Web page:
America the charnel ground

The America that our parents and grandparents grew up in, that colossus, is gone for good. Western civilization is in a death spiral. And humanity as we know it is not long for this earth.

This, by the way, regardless of whether we obliterate ourselves (in a nuclear holocaust or unforeseen systems collapse) or manage to make it to the Singularity.

My whole cohort might be vaporized, or cannibalized by our stranger-neighbors in a not-so-cold civil war. Alternatively, we get past it all, and are merged by AI into an optimization (pleasant or not) that has no interest in our individuality or in the human life cycle.

Our gonads might not survive intact; our progeny may yet be infinite, formless intelligence. Either way, we might be among the last to give our parents grandkids.

The only prediction I’m willing to make is that the rate of change will become unbearable if we continue to cling to things as they are. And we’re all doing it. In fact, I notice that I’ve become more prone to it than I once was, as I’ve seen more of the world, developed deeper relationships, and cultivated empathy.

The long 2016 has been a mindfuck—for the first time, I’m not bullish about America’s prospects. Everyone’s at each other’s throats, and we all know it. Visions of apocalypse have begun to take on an intuitive quality (that said: intuiting isn’t believing).

When The Better Angels Of Our Nature came out in 2012, I ate it up. Suddenly, The Black Swan seems much more important.

It would be best if I started regarding America, the West, and humanity in general the way the Tibetan masters regard a charnel ground (the place where bodies are laid out to be scavenged and burned)—as sites to viscerally experience the occasionally liberating, often horrifying truth: that all things pass, no matter how much we care about them.

And out of this awful awareness, cultivate a more ambient, less possessive sense of compassion.

The Brazilian Whitman

Attempts to explain poet and composer Caetano Veloso to non-Brazilians typically refer to him as a Brazilian  John Lennon orBob Dylan … Jessica Callaway, however, argues that if comparisons must be made, in spirit and sensibility, Veloso is more aptly described as a close comrade of Walt Whitman.

— The Brazil Reader: History, Culture, Politics, ed. Levine and Crocitti

America in decline: nothing personal

When I arrived in the United States, curiously enough, it was precisely at the end of the long positive structural-demographic (SD) trend, which saw historically unprecedented rise in broadly based measures of well-being, including its economic and biological aspects. The trend reversal from the integrative to disintegrative SD trend can be dated fairly precisely to 1977-1978…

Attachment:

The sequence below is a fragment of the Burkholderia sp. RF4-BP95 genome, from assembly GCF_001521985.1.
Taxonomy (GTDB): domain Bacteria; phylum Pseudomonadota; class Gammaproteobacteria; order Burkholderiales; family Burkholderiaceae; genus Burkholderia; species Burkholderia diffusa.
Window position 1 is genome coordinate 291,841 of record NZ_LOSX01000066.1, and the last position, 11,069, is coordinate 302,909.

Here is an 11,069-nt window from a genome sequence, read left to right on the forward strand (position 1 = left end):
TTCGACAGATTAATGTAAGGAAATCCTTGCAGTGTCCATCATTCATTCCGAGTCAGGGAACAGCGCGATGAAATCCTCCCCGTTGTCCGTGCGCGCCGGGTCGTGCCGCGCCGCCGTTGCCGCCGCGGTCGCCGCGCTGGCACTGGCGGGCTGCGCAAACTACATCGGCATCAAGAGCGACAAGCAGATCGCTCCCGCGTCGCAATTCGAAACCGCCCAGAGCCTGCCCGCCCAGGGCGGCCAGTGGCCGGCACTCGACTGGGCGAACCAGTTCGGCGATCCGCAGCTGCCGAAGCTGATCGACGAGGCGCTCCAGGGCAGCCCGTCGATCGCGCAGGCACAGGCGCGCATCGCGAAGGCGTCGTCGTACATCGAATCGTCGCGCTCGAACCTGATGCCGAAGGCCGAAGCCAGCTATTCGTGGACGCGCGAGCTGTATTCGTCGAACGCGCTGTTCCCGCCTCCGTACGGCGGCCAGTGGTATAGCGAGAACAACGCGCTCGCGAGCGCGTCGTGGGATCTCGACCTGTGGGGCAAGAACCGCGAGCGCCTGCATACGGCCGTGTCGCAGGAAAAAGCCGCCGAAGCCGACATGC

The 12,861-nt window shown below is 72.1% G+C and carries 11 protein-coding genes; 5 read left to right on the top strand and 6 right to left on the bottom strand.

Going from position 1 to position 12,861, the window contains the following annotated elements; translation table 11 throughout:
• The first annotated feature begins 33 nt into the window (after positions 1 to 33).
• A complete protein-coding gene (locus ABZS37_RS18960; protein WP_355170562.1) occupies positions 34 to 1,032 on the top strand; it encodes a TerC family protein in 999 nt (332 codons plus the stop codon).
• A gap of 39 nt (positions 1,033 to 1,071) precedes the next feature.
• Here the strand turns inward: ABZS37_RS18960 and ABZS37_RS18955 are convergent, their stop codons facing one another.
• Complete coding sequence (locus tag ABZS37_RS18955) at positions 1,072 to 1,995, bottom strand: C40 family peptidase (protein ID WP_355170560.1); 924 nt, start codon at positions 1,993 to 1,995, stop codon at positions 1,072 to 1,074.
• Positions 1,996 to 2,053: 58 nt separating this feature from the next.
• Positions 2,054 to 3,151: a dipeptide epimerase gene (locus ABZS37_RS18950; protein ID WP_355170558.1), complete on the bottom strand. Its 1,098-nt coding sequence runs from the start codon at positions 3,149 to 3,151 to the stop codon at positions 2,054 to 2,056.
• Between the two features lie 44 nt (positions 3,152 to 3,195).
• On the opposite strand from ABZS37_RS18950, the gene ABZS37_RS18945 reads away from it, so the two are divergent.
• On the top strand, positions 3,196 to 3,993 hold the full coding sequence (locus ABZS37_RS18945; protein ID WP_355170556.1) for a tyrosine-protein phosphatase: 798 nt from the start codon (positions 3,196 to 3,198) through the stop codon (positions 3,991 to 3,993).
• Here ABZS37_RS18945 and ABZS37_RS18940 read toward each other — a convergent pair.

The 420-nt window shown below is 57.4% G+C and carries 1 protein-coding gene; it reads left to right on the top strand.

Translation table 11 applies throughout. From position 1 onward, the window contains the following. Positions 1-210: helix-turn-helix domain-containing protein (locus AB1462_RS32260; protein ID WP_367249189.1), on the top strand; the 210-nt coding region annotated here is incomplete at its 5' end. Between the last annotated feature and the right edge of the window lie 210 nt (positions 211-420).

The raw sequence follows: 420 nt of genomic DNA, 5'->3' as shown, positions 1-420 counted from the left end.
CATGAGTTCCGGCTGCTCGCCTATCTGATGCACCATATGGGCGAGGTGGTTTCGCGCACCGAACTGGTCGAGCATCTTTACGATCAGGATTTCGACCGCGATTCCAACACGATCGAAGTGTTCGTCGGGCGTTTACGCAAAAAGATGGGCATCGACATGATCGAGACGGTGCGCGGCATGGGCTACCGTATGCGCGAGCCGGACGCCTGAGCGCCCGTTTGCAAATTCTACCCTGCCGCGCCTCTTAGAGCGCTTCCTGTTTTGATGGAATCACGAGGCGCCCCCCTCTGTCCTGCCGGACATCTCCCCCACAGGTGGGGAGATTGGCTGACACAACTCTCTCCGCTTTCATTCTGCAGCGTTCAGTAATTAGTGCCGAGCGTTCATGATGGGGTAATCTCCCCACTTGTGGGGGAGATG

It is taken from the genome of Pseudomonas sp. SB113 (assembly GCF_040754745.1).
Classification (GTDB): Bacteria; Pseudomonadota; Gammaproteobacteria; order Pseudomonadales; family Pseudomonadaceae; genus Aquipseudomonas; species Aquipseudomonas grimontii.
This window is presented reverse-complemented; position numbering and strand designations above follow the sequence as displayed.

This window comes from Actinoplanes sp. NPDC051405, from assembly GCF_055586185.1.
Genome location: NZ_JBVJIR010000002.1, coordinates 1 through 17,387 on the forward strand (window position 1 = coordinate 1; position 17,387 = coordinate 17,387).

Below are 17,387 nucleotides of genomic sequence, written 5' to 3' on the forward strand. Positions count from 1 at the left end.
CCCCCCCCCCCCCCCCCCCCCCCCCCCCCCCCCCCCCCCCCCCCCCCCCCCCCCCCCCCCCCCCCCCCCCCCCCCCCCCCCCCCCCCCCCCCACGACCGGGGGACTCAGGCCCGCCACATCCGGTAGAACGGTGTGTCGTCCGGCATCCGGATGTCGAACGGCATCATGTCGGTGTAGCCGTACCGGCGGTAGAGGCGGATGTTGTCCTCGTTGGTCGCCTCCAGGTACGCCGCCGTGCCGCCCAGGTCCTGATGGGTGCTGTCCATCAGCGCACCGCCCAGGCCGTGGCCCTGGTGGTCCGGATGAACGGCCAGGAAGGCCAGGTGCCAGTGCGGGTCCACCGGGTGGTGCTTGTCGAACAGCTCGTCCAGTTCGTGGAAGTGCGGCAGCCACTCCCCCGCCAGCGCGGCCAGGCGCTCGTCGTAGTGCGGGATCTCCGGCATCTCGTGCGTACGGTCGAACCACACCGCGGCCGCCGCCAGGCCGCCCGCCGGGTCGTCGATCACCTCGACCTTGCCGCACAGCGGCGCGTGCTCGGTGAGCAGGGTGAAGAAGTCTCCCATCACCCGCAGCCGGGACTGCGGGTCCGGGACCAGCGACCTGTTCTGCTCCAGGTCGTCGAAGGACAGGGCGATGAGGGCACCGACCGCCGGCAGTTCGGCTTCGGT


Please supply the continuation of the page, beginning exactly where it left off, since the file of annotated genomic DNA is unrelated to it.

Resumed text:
In other words, just as the US was triumphantly winning the Cold War and becoming the world’s sole superpower, deep down in the American society’s foundations, a disintegrative trend was gathering steam, the significance of which is becoming glaringly obvious only today.

— Peter Turchin, “1977-2017: A Retrospective

Our moment is the first in any living person’s lifetime (or in America’s lifetime, most probably) of convergence between structural-demographic “disintegration” and imperial decline. How does this manifest in today’s politics? “Make America Great Again” as an all-purpose banner for fear of emasculation and obsolescence.

Not being the sole (or even primary) geopolitical superpower isn’t a tragedy. Just ask the happy, prosperous folks in Denmark, or the happy, piss-poor folks in Bhutan. But for people who lived the unipolar moment of the fabled 90s, disorientation is to be expected.

To what degree is international status anxiety contributing to America’s internal “disintegrative” trend by making people feel like dispensable losers? It’d be hard to gauge. To be sure, it’s not the main driver of our spike in partisan rancor, mass shootings, fatal overdoses, and endemic complacency.

But the degree to which Americans cling to exceptionalism can’t be psychologically healthy (Hell, I voted for Ron Paul and Bernie Sanders, and the thought of America not being #1 even stings me a bit!). And when this clinging plays out at the ballot box, tectonic plates shift—and never in our favor.

How can we convince people that changes in the global order needn’t be experienced as personal tragedy?